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by Buchanan J

Penile Prosthesis Insertion

Definition

This surgery places a device into the penis. It can produce an erection-like state for sex.
Penile Implant
Penile Implant
Copyright © 2002 Nucleus Communications, Inc. All rights reserved. Copyright © 2002 Nucleus Communications, Inc. All rights reserved. Copyright © 2002 Nucleus Communications, Inc. All rights reserved. www.nucl

Reasons for Procedure

This procedure is done to make erection possible. It is done when other methods have not helped.

Possible Complications

Problems are rare, but all procedures have some risk. The doctor will go over some problems that could happen, such as:
  • Excess bleeding
  • Problems from anesthesia, such as wheezing or sore throat
  • Infection
  • Harm to nearby structures
  • Tissue breakdown near the implant
  • A device does not work as it should
Things that may raise the risk of these problems are:

What to Expect

Prior to Procedure

The surgical team may meet with you to talk about:
  • Anesthesia options
  • Any allergies you may have
  • Current medicines, herbs, and supplements that you take and whether you need to stop taking them before surgery
  • Fasting before surgery, such as avoiding foot or drink after midnight the night before
  • Planning for a ride to and from surgery

Anesthesia

The doctor may give:

Description of the Procedure

There are two types of implants:
Inflatable
A 2 piece or 3 piece implant may be used. A cut will be made in the penis, lower belly, or scrotum. The cylinder will be placed into the penis.
With the 2-piece implant, a pump with fluid will be placed into the scrotum.
With the 3-piece implant, a pump will be placed into the scrotum. Then, a reservoir with the fluid that is used to inflate the penis will be placed into the belly.
The cut will be closed with stitches. A bandage will be placed over the area.
Non-Inflatable
A cut will be made behind the head or near the base of the penis. An opening will be made into each of the two long tubes of spongy tissue inside the penis. One rod will be placed into each tube. The cut will be closed with stitches. A bandage will be placed over the area.

How Long Will It Take?

  • Inflatable implant—1 to 2 hours
  • Non-inflatable implant—30 to 60 minutes

Will It Hurt?

Anesthesia will prevent pain during surgery. But pain and swelling are common in the first two weeks. Medicine and home care can help.

Average Hospital Stay

The average hospital stay is one to two days. If you have any problems, you may need to stay longer.

Post-procedure Care

At the Hospital
After the procedure, the staff may:
  • Give you pain medicine
  • Teach you how to use the implant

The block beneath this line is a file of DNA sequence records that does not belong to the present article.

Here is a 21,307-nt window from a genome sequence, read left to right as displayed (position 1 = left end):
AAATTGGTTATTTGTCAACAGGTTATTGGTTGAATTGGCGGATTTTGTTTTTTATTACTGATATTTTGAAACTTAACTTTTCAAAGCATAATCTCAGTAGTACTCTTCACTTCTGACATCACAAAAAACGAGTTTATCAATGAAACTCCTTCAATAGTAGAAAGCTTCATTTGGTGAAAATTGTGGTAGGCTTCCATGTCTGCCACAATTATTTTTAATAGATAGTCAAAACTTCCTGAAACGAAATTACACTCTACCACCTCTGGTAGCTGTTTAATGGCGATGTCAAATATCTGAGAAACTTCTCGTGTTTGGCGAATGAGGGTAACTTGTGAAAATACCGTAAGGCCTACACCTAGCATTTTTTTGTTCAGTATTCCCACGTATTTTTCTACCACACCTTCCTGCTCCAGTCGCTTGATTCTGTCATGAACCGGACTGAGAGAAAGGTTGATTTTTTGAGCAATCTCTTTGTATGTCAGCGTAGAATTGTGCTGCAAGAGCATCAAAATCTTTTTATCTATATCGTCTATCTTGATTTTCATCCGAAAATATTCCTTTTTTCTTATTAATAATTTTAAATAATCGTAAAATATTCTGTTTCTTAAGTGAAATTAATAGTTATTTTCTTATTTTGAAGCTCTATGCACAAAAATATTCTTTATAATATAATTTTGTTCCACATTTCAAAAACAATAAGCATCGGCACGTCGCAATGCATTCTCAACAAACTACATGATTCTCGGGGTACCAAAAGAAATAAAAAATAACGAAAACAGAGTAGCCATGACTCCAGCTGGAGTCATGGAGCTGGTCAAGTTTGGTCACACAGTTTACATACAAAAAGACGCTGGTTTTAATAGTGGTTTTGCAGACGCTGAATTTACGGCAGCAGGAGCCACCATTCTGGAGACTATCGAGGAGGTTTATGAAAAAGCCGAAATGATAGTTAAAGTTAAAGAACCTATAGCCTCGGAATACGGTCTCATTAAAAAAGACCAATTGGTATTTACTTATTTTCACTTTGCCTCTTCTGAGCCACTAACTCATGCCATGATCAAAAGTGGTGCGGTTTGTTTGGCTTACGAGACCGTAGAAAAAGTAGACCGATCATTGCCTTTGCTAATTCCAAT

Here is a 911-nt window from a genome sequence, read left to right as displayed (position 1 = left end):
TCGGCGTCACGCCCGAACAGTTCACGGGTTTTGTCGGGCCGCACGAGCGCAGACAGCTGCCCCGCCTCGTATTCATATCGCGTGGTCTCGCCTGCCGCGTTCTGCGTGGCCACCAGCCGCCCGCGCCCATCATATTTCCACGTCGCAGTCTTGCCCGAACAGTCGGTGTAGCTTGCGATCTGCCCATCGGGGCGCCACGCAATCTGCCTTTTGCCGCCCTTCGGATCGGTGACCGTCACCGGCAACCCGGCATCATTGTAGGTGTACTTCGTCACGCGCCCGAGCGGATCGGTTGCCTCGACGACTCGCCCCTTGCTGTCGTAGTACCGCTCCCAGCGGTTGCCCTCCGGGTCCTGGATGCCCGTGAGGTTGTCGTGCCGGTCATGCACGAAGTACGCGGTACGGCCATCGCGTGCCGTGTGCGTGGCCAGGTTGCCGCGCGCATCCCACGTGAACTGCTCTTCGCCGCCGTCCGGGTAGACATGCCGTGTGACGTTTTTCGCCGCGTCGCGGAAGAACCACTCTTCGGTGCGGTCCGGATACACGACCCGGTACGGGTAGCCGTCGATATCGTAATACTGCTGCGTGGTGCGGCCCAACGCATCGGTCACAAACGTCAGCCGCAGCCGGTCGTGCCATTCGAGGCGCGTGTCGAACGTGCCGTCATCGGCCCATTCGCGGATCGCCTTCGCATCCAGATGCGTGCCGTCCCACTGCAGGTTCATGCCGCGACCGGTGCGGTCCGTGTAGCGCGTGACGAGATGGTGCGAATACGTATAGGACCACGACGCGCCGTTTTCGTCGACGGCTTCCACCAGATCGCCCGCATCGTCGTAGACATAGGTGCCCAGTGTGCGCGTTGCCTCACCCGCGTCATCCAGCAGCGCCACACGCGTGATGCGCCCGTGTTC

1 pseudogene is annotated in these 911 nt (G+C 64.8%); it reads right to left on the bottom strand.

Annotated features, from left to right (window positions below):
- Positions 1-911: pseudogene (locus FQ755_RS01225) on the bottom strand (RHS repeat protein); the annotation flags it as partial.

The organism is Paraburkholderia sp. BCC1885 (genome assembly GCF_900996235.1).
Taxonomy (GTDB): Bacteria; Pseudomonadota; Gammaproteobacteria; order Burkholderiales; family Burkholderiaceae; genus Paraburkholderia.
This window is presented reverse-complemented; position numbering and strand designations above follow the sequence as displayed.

During your stay, the hospital staff will take steps to lower your risk of infection, such as:
  • Washing their hands
  • Wearing gloves or masks
  • Keeping your cuts covered
There are some steps you can take to lower your risk of infection, such as:
  • Washing your hands often and reminding visitors and staff to do the same
  • Reminding staff to wear gloves or masks
  • Not letting others touch your cuts
At Home
It will take 4 to 6 weeks for the area to fully heal. Sex will need to be avoided during this time. Physical activity will be limited during recovery. You will need to delay your return to work.

Problems to Look Out For

Call the doctor if you are not getting better or you have:
  • Signs of infection, such as fever and chills
  • Redness, swelling, bleeding, or discharge from the incision
  • Pain that you cannot control with medicine
  • Problems passing urine
If you think you have an emergency, call for medical help right away.

RESOURCES

Men's Health Network
https://www.menshealthnetwork.org
Urology Care Foundation
https://www.urologyhealth.org

CANADIAN RESOURCES

Diabetes Canada
https://www.diabetes.ca
Men's Health Centre
https://www.menshealthcentre.net

References

Erectile dysfunction. EBSCO DynaMed website. Available at: https://www.dynamed.com/condition/erectile-dysfunction. Accessed April 1, 2022.
Erectile dysfunction. Urology Care Foundation website. Available at: http://www.urologyhealth.org/urologic-conditions/erectile-dysfunction?article=11. Accessed April 1, 2022.
Penile prosthesis. University of Virginia School of Medicine website. Available at: https://med.virginia.edu/urology/for-patients-and-visitors/penile-urethral-reconstruction-at-uva/penile-prosthesis. Accessed April 1, 2022.
Surgical penile implants. Cleveland Clinic website. Available at: https://my.clevelandclinic.org/health/treatments/10054-surgical-penile-implants. Accessed April 1, 2022.

Revision Information